Joe: (07:08)
So you, you mentioned a few times, you know, you're a big user of cloud app. Um, and we, we have a great connection because cause we both love each other's products, which is great. How, how have you found that visuals and video, um, from cloud app has been helpful, uh, you know, communicating asynchronously, uh, making, making your emails less big, how those really helped create an experience both within your company and to customers?  

Tom: (07:39)
Yes.So I've had a couple of different use cases. One is we kind of first started sharing what we were doing. I think it was back in early October and we put out a post called, you know, meet command that kind of said, Hey, here's this problem that we saw and how we're thinking about it. And like I said, a second ago, the easiest way to explain it this, to just show somebody, right. Here's 20 seconds of me getting to five different things that I need to accomplish this task. And I was able to very easily make that video, um, in cloud app and distributed, I am an engineer, I have very little design sense or a visual sense myself. Um, and it's just, it's one of those products that just works right away and lets you produce something that makes you give the impression that you know, what you're doing when I actually have no idea in that realm. Um, so yeah, that's the biggest thing I think for us. And then also just, I spend a lot of my day in email, uh, very little in the code anymore and a lot of it is kind of showing users, Hey, here's how you do this thing in our product. Um, and it is just so much nicer to send a quick Jeff or something like that rather than, you know, typing out three paragraphs.

Joe: (08:49)
Yeah, definitely. Yeah. I, I found, you know, we're, we're getting on the app soap box here, but I found something similar, you know, as at Adobe, I'm leading a global team and it was just a way to communicate and not have to be on, you know, an early morning or late night call that nobody really wants to be a part of. Uh, you can just communicate asynchronously and it's really helpful. Um, you guys are just coming out of beta, you know, you're getting a lot of feedback. You're doing probably a lot of user tests and really understanding how people are using it, developing, building out the use case profile. What is the way that you have kind of collected feedback, um, to really try and create a customer experience as you're really kind of just launching?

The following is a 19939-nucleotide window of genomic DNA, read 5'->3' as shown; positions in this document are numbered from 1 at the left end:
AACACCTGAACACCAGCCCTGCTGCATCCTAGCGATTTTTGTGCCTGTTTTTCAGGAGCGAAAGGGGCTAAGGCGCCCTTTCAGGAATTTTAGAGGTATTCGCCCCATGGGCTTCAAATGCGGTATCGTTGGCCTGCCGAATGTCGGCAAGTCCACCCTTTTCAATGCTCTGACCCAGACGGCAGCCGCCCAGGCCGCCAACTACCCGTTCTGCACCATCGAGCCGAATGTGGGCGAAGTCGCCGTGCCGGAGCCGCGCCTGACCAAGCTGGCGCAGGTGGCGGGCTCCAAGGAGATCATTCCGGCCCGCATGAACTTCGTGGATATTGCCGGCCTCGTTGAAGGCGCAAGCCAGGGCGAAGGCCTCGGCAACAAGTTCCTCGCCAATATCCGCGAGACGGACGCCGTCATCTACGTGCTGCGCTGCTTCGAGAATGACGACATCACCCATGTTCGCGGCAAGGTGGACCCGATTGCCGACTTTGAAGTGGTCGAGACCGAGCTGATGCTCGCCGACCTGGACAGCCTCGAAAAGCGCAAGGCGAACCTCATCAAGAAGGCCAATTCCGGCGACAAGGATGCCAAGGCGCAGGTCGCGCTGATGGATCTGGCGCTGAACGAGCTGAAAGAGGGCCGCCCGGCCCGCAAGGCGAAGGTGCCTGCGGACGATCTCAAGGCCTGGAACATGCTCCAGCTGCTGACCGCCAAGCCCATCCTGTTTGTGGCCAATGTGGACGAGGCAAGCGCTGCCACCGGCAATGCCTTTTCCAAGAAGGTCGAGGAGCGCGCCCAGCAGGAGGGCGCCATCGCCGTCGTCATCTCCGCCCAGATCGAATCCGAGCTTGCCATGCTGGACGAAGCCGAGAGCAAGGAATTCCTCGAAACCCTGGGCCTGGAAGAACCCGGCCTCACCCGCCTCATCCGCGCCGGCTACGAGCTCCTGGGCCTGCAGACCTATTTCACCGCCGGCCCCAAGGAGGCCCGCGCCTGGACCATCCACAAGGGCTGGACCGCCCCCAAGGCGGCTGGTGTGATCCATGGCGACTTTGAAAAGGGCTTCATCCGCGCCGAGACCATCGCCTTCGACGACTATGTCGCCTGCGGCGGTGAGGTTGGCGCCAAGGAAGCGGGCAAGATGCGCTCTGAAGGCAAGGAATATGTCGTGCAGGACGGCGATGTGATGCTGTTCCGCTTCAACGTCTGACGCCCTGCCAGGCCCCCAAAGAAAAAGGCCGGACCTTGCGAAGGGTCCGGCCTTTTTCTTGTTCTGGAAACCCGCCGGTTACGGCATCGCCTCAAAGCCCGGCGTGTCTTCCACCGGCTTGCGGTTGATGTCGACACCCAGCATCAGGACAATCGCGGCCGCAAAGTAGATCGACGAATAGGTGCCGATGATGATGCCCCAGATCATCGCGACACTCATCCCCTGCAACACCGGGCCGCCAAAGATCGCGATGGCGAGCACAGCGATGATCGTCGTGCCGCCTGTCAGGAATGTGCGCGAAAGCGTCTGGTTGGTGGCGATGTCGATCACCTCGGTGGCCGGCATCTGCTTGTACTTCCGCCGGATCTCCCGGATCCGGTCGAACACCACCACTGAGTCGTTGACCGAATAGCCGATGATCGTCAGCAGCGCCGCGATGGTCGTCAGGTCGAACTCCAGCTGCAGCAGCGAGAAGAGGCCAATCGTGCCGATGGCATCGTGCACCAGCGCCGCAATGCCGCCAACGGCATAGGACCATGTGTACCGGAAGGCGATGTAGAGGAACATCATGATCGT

Tom: (09:35)
Yeah. I mean, so we did a couple of things. I think the first thing is you just have to show people that you care and that you actually do want the feedback. So, you know, if you go into our app, we kind of have three main calls to action. The upper right. One is you can invite coworkers. Another is send us feedback. Um, then the last is just providing some customization so that you can make mandate. If it doesn't quite work out of the box, exactly how you want it, you can kind of make it, do what you want. Um, and so just asking for feedback, I think in the first place, and then second, I try to have a very quick SLA with our users. If you send us feedback, we try to get back to you really quickly. Um, just to again, reinforce that we care and we're going to incorporate what you, uh, tell us. Um, and then the best is just circling back after the fact. So once somebody tells you, Hey, I'd love this thing, closing the loop when you actually ship it, hopefully as quickly as possible.